1 Acts iv, 24-30. m Ibid. v. 31. n Matt. xxiv. o See Acts xii, and Fox's Martyrology.

still of the same temper against Christ. And God hath not hitherto so "spoken to them in his wrath, and vexed them in his

sore displeasure, as to make them know that he hath set HIS "KING upon his holy hill of Sion; nor hath he given unto Christ "the heathen for his inheritance, and the utmost parts of THE "EARTH for his possession, to break them that are incorrigible " with a rod of iron, and to dash them in pieces like a potter's " vessel, until kings and judges of the earth become wise, serve the Lord in fear, &c."


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Mark accurately, that there must yet come a time, when Christ's anger must be "kindled, but as a little," and yet then must "all be blessed that put their trust in him." (v. 12.) This ' little,' whether it be as to time or degree, (for may mean either, or both,) must be in distinction from and comparison with that greater time and degree of Christ's anger at the ultimate judgement; yet at this little time, all them that trust in Christ are to be happy. Now if you apply this period of anger on Jews and Gentiles to the time past, since the apostles quoted this Psalm, it is near 1620 years; which you cannot call a little time: neither have believers in Christ been at any time since then universally blessed. These wicked ones must perish and the trusters in Christ be blessed at some time of eminent manifestation of Christ, as " King of Sion;" which must be before he lays down his mediatorship and power at the end of all.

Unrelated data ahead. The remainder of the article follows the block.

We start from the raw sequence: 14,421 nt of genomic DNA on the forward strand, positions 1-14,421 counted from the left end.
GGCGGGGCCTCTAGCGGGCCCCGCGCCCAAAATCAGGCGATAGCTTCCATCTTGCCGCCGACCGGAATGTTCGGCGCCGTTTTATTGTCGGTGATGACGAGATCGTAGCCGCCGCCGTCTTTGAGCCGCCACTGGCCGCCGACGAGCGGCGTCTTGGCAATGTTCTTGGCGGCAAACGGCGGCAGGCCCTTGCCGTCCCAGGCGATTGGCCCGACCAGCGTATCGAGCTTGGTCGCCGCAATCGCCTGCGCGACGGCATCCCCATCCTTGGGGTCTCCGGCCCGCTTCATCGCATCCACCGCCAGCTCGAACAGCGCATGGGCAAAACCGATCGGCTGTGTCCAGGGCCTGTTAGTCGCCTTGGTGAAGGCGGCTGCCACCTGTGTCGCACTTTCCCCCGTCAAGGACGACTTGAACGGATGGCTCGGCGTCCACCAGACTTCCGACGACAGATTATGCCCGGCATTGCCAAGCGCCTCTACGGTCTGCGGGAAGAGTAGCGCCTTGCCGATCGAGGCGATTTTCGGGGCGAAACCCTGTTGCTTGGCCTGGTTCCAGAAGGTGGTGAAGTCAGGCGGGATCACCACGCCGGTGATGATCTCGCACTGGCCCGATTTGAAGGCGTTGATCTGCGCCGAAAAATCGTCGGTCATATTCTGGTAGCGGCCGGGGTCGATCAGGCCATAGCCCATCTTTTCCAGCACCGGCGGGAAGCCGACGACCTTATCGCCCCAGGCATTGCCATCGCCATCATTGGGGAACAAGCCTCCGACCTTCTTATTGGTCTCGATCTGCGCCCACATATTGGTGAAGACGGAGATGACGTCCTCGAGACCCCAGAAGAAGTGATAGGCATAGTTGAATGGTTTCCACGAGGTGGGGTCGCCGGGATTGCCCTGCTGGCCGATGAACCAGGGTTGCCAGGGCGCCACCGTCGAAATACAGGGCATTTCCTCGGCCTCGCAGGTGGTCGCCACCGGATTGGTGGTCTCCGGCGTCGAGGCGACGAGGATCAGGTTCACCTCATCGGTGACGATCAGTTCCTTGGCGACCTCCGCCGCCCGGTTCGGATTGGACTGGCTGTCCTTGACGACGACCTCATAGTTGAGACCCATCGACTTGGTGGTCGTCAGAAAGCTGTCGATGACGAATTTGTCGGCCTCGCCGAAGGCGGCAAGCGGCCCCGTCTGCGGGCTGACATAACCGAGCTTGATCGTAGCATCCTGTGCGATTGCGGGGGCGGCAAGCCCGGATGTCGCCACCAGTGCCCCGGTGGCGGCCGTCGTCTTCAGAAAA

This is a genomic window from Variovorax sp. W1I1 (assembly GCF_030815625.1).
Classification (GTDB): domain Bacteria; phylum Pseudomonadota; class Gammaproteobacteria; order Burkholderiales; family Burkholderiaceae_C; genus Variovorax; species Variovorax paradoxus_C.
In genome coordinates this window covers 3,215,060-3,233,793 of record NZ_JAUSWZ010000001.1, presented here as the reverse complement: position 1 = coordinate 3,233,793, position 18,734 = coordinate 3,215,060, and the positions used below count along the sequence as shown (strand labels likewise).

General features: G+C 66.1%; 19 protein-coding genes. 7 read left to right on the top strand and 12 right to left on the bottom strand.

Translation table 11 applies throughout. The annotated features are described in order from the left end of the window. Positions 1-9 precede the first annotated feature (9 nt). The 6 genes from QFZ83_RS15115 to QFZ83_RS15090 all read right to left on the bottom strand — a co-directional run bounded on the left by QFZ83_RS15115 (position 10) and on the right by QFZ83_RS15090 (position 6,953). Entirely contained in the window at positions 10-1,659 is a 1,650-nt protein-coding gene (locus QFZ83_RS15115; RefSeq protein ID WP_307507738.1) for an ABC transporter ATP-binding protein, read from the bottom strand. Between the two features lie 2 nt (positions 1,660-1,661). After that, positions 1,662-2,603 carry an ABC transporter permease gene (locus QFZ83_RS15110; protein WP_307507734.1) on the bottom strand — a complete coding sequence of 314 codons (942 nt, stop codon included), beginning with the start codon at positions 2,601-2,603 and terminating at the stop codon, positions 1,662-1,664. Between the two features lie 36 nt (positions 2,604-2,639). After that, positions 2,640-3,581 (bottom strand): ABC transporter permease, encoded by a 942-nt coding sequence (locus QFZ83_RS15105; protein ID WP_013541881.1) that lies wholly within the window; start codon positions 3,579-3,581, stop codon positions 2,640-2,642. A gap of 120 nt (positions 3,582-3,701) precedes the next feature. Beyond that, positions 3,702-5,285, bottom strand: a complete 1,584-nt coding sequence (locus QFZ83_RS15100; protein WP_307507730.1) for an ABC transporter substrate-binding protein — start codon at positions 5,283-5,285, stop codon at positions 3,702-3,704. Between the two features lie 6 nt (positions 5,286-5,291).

And observe, that those words in the seventh verse, "this day have I begotten thee," are always applied to such evident manifestations of Christ; the latter being still greater than the former. As first, in this second Psalm, to the declaring the decree, and proclaiming him to be King; Secondly, to his resurrection; P Thirdly, in relation to his future appearing to set up that visible kingdom on earth of which we speak. q For not to repeat what I have said in page 61, &c. on those words of the Apostle,-" Unto which of the angels said He at any time, Thou art my son, this day have I begotten thee? &c." "and when again he SHALL bring his first begotten Son into the inhabited world, he saith, Let all the angels worship him ;"-I only add, be mindful of the Apostle's 'shall,' used after p Acts xiii, 33. q Heb. i, 5, 6.